15 March 2012

Dr Kevin O'Keeffe was awarded the Cavendish Medal for the excellence of his research at the "SET for Britain" poster competition held on 12th March in the House of Commons.

9 February 2012

During the course of his 3 year Fellowship, Douwe will address an exciting problem in polymer dynamics – how polymers and biopolymers move through nano-pores. This is an important and topical problem due to its relevance to biomolecular transport across cell membranes, and the rapid development of experimental techniques in this area that could be used in DNA sequencing.

8 February 2012

In an article highlighted on the home page of the Physical Review Letters web site, Roger Johnson and co-workers report the highest magnetically-induced ferroelectric polarisation ever observed in a multiferroic, bringing these materials one step closer to applications in information technology. Magnetism and ferroelectricity are widely used properties to store digital information - for example in computer hard disks and chip-and-pin cards.

28 January 2012

Professor Andrew Boothroyd has been awarded the 2011 Institute of Physics Superconductivity Group Prize for his contributions to our understanding of the interplay between magnetism and superconductivity using neutron scattering techniques. Recent important contributions include studies on iron-based superconductors that show that the spin excitation spectrum extends to sufficiently high energies to mediate high-Tc superconductivity and on magnetic stripes that show they are a key ingredient in understanding the magnetic scattering in the copper oxide superconductors.

26 January 2012

An international research team lead by Dr G Gregori with fellow Oxford physicists Prof A R Bell, Dr C Murphy and Dr B Reville (from Atomic and Laser Physics) have used a laser to create magnetic fields similar to those thought to be involved in the formation of the first galaxies; findings that could help to solve the riddle of how the Universe got its magnetism.

26 January 2012

Extreme conditions of temperature and pressure found in stars have been recreated on Earth using the world's brightest X-ray source.

An international team, led by Oxford University scientists, studied how solid matter responded to X-ray laser pulses produced by the Linac Coherent Light Source (LCLS) based in Stanford, California. The team focused the X-rays onto a spot 30 times smaller than the width of a human hair, heating a metal foil to two million degrees Celsius within a fraction of a trillionth of a second.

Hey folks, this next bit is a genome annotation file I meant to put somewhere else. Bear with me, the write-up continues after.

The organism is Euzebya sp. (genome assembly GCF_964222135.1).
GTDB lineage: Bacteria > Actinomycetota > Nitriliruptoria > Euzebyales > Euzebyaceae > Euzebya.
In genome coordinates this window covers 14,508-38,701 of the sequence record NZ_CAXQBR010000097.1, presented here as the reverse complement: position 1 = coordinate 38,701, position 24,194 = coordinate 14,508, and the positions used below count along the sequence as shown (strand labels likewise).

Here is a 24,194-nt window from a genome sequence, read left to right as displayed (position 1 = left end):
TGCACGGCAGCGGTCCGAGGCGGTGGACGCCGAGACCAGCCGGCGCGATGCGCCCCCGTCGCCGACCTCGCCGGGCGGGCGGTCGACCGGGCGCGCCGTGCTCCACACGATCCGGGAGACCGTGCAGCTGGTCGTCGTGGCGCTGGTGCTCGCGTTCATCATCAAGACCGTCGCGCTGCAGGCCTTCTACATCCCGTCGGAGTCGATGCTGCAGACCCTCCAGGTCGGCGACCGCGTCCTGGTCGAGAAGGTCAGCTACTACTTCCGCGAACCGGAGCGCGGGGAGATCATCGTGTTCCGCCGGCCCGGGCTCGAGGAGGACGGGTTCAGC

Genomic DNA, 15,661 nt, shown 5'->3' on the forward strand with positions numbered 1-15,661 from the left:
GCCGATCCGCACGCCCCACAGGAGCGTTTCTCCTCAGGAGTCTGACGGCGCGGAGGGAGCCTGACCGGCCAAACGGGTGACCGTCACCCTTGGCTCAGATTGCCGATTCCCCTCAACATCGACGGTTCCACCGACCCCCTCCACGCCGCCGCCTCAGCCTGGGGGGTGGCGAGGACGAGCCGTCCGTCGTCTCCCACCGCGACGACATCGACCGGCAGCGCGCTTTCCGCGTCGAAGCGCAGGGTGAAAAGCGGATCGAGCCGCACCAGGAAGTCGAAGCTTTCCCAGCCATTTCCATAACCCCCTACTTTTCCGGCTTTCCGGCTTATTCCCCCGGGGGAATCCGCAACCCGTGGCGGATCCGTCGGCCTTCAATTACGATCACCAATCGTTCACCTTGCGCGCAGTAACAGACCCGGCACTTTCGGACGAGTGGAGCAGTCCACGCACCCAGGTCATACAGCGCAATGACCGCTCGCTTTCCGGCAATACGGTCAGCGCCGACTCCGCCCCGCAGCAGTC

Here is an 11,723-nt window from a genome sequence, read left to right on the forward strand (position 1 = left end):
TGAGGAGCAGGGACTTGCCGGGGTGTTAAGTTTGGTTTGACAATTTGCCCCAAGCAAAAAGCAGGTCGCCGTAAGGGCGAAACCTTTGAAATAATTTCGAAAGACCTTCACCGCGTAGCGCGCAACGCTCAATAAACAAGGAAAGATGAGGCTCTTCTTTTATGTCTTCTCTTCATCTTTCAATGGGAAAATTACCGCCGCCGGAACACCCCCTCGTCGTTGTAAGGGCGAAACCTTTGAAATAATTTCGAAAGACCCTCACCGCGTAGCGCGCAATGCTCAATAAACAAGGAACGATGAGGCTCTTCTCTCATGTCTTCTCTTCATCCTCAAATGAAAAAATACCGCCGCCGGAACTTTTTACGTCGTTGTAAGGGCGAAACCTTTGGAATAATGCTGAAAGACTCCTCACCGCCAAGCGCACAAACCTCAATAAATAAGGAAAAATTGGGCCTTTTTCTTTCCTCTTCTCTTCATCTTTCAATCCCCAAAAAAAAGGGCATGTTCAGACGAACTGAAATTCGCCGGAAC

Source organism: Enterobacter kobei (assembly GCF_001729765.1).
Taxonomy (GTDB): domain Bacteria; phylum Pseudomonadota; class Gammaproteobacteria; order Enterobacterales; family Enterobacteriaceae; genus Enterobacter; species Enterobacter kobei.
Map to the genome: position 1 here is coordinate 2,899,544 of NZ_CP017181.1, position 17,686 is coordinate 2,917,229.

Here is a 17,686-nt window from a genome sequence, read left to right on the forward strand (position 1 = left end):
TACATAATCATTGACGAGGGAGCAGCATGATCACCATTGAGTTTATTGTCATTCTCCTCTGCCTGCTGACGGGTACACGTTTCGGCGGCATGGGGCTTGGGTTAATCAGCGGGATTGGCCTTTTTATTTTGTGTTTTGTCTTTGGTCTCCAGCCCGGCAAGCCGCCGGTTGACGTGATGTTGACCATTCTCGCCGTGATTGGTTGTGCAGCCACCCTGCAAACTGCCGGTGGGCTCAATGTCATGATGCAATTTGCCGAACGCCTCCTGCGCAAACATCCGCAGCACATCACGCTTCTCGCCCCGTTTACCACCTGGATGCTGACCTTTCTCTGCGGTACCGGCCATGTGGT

12 January 2012

We are immensely sad to report the death of our much-loved colleague Professor Steve Rawlings. Further details about Steve's career and contribution to the department can be found here.

Steve has for many years been a creative and inspirational colleague, and we shall miss him greatly. We ask for your forbearance at this busy and difficult time.

The heartfelt condolences and sympathies of all of us go out to his wife and family.

9 January 2012

An international team of astronomers has unveiled the latest map of the distribution of dark matter in the universe. The invisible matter has been mapped by measuring the very weak effect on the images of distant, background galaxies, being distorted as their light rays pass intervening gravitating matter on their way to our telescopes - an effect known as gravitational lensing. The results appear consistent with the current "cold dark matter" model of the universe.

14 December 2011

The star that exploded to create the nearest supernova of its type to be discovered since 1986 has been revealed by an international team including Oxford University scientists. New observations reported in two papers in this week's Nature show that a very dense, very small white dwarf star made of carbon and oxygen, orbiting another star, triggered the explosion. The observations also rule out previously popular models of what the second 'companion' star might look like.

13 December 2011

The ATLAS(*) and the CMS experiments today presented updates on their searches for Standard Model Higgs bosons. The results, though impressive, do not yet contain enough data to make any definitive statement about the existence or otherwise of the elusive Higgs.

Both experiments have managed to constrain the possible masses of the Higgs down to a narrow range. For ATLAS that range is 116-130 GeV and for CMS it is 115-127 GeV (where a GeV is approximately the mass energy of a proton).